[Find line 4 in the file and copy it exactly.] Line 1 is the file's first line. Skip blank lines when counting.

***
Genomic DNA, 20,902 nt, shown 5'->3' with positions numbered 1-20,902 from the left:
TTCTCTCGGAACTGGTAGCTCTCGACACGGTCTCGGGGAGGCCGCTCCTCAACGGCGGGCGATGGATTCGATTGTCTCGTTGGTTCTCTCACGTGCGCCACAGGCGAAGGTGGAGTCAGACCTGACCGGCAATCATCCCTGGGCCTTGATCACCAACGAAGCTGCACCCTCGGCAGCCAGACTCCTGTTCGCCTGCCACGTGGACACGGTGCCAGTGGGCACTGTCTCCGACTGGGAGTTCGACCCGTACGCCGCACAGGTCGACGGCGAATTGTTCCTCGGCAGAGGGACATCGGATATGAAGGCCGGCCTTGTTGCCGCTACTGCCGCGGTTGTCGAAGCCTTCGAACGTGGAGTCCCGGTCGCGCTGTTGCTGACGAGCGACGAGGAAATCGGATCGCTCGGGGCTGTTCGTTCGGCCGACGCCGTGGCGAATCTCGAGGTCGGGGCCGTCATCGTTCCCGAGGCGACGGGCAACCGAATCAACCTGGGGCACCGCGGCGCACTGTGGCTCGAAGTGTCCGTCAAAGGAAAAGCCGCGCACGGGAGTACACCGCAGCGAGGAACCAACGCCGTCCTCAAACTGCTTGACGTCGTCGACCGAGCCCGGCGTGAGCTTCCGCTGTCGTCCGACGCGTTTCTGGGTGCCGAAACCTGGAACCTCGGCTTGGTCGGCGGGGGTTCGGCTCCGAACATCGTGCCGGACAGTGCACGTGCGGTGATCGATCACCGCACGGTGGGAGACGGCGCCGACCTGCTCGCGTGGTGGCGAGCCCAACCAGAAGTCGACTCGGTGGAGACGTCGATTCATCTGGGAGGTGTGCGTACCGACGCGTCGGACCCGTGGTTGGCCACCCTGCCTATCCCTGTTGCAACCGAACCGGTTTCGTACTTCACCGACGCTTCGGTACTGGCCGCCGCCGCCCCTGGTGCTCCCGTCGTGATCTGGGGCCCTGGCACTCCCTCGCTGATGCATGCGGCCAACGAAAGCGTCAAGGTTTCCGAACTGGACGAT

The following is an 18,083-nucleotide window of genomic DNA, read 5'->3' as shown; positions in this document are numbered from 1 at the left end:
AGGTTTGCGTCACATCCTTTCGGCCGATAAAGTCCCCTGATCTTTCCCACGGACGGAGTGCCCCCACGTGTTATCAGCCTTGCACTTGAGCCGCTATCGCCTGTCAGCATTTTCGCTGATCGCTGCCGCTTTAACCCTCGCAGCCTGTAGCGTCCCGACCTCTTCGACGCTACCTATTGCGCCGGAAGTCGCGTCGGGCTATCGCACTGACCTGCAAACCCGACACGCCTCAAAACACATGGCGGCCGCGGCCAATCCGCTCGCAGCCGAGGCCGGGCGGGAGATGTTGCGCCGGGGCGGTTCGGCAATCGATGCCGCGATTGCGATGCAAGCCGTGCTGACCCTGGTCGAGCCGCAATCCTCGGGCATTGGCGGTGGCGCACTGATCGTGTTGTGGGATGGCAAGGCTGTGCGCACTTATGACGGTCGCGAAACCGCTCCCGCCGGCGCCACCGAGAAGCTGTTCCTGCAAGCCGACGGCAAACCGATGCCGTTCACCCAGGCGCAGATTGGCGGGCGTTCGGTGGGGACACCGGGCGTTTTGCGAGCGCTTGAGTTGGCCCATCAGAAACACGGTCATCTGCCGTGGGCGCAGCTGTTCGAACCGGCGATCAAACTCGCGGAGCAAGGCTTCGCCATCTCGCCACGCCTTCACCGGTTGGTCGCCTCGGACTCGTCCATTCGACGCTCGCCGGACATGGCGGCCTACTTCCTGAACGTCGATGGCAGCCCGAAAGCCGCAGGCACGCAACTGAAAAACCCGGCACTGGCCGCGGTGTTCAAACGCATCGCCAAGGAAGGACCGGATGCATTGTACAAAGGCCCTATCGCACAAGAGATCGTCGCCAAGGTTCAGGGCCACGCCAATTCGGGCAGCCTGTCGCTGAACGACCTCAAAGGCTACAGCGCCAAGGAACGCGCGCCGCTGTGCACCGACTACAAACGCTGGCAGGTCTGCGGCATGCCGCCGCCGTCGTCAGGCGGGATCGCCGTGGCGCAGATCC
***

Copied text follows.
AGGTTTGCGTCACATCCTTTCGGCCGATAAAGTCCCCTGATCTTTCCCACGGACGGAGTGCCCCCACGTGTTATCAGCCTTGCACTTGAGCCGCTATCGCCTGTCAGCATTTTCGCTGATCGCTGCCGCTTTAACCCTCGCAGCCTGTAGCGTCCCGACCTCTTCGACGCTACCTATTGCGCCGGAAGTCGCGTCGGGCTATCGCACTGACCTGCAAACCCGACACGCCTCAAAACACATGGCGGCCGCGGCCAATCCGCTCGCAGCCGAGGCCGGGCGGGAGATGTTGCGCCGGGGCGGTTCGGCAATCGATGCCGCGATTGCGATGCAAGCCGTGCTGACCCTGGTCGAGCCGCAATCCTCGGGCATTGGCGGTGGCGCACTGATCGTGTTGTGGGATGGCAAGGCTGTGCGCACTTATGACGGTCGCGAAACCGCTCCCGCCGGCGCCACCGAGAAGCTGTTCCTGCAAGCCGACGGCAAACCGATGCCGTTCACCCAGGCGCAGATTGGCGGGCGTTCGGTGGGGACACCGGGCGTTTTGCGAGCGCTTGAGTTGGCCCATCAGAAACACGGTCATCTGCCGTGGGCGCAGCTGTTCGAACCGGCGATCAAACTCGCGGAGCAAGGCTTCGCCATCTCGCCACGCCTTCACCGGTTGGTCGCCTCGGACTCGTCCATTCGACGCTCGCCGGACATGGCGGCCTACTTCCTGAACGTCGATGGCAGCCCGAAAGCCGCAGGCACGCAACTGAAAAACCCGGCACTGGCCGCGGTGTTCAAACGCATCGCCAAGGAAGGACCGGATGCATTGTACAAAGGCCCTATCGCACAAGAGATCGTCGCCAAGGTTCAGGGCCACGCCAATTCGGGCAGCCTGTCGCTGAACGACCTCAAAGGCTACAGCGCCAAGGAACGCGCGCCGCTGTGCACCGACTACAAACGCTGGCAGGTCTGCGGCATGCCGCCGCCGTCGTCAGGCGGGATCGCCGTGGCGCAGATCC